High-content screening (HCS) is defined as the integration of sample preparation, automatic microscopic imaging, and bioinformatics tools that permit experimentation and discovery with high-throughput cell images. It has potential to make large-scale cell biology a tractable approach by generating functional information through the automated measurements of the temporal and spatial activities of genes and proteins in living cells. However, there are significant computational challenges, such as accurate segmentation of the large population of cells and classification of cellular phenotypes, in high-content screening, and image informatics has become the rate-limiting factor in realizing its full potential. Therefore, we propose to develop a new generation of computational tools to fill that gap. We emphasize three key technical contributions of G-CELLIQ. First, G-CELLIQ will provide an integrated cell image processing pipeline using advanced computational algorithms to extract contents of RNAi screening images, reducing the time required in processing by manual analysis and the variability in manual analysis. Second, we will develop novel classification-controlled feedback systems to refine cell boundaries and to increase the accuracy of the scoring method that reflect the mixture of different cell phenotypes in the screening. Third, we will develop an innovative and effective scoring method based on the fuzzy set-theoretic approach. The succinct score will allow researchers to easily comprehend the significance of the results and identify the genes of interest. The hypothesis of this application is that the proposed image informatics system, G-CELLIQ (Genomic CELLular Imaging Quantitator), is critical for large scale RNAi genome screening to identify novel effectors of Rho proteins. The Rho family of small GTPases is essential for cell shape changes during normal cell migration and cancer metastasis. The goal of genome-wide RNAi screening is to identify novel effectors of Rho proteins using a cell-based assay for Rho activities. To test our hypothesis, we will evaluate the utility of the G-CELLIQ with a set of well defined, biological-driven experiments. Upon completion of the proposed project, we plan to make this package freely available to biomedical research community through a public website. More importantly, the completion of this screening project will help to answer some critical questions related to cancer metastasis. Such understanding will in turn advance our knowledge in tumor biology and open up the possibility of novel treatments in the future. This project will be a substantial contribution to the public health by understanding Rho family of small GTPases which is of fundamental relevance to developmental and cancer biology. More importantly, the completion of this screening project will help to answer some critical questions related to cancer metastasis. Such understanding will in turn advance our knowledge in tumor biology and open up the possibility of novel treatments in the future.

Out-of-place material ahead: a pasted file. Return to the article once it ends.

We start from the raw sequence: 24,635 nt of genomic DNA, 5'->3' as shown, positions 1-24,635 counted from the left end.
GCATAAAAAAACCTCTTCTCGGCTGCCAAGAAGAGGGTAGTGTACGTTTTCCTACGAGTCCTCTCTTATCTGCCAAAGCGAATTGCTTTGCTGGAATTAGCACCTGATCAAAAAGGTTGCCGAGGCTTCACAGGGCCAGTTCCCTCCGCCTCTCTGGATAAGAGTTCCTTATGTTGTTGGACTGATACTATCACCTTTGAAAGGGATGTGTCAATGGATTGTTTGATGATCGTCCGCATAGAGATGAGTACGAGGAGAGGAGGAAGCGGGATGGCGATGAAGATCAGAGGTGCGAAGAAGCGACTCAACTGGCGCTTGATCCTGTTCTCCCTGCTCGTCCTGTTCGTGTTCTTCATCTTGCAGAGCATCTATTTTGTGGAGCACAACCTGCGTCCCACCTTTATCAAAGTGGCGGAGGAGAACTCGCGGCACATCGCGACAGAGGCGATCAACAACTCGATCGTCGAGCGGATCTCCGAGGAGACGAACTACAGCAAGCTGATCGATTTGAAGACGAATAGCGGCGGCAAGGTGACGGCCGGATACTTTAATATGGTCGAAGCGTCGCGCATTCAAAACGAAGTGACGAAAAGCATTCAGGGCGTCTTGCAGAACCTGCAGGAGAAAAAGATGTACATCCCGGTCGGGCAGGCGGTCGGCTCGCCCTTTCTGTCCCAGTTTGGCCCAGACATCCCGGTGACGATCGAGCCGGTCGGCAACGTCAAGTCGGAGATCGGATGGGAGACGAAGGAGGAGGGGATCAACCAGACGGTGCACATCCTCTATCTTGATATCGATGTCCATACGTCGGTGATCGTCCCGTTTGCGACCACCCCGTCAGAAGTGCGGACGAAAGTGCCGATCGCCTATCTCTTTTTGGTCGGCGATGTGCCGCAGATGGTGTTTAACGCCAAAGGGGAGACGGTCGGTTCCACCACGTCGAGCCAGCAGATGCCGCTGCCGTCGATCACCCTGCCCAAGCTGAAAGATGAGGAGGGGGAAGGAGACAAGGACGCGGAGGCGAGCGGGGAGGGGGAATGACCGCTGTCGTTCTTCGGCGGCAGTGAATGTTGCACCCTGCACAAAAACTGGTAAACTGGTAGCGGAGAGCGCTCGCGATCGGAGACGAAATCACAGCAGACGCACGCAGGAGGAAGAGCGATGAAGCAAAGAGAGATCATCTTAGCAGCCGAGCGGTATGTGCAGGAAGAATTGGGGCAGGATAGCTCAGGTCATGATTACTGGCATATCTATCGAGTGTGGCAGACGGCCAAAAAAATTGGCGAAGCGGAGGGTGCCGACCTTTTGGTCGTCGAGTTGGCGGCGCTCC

Agency
National Institute of Health (NIH)
Institute
National Cancer Institute (NCI)
Type
Research Project (R01)
Project #
5R01CA121225-04
Application #
8112435
Study Section
Microscopic Imaging Study Section (MI)
Program Officer
Couch, Jennifer A
Project Start
2008-09-15
Project End
2014-07-31
Budget Start
2011-08-01
Budget End
2014-07-31
Support Year
4
Fiscal Year
2011
Total Cost
$297,002
Indirect Cost
Name
Methodist Hospital Research Institute
Department
Type
DUNS #
185641052
City
Houston
State
TX
Country
United States
Zip Code
77030
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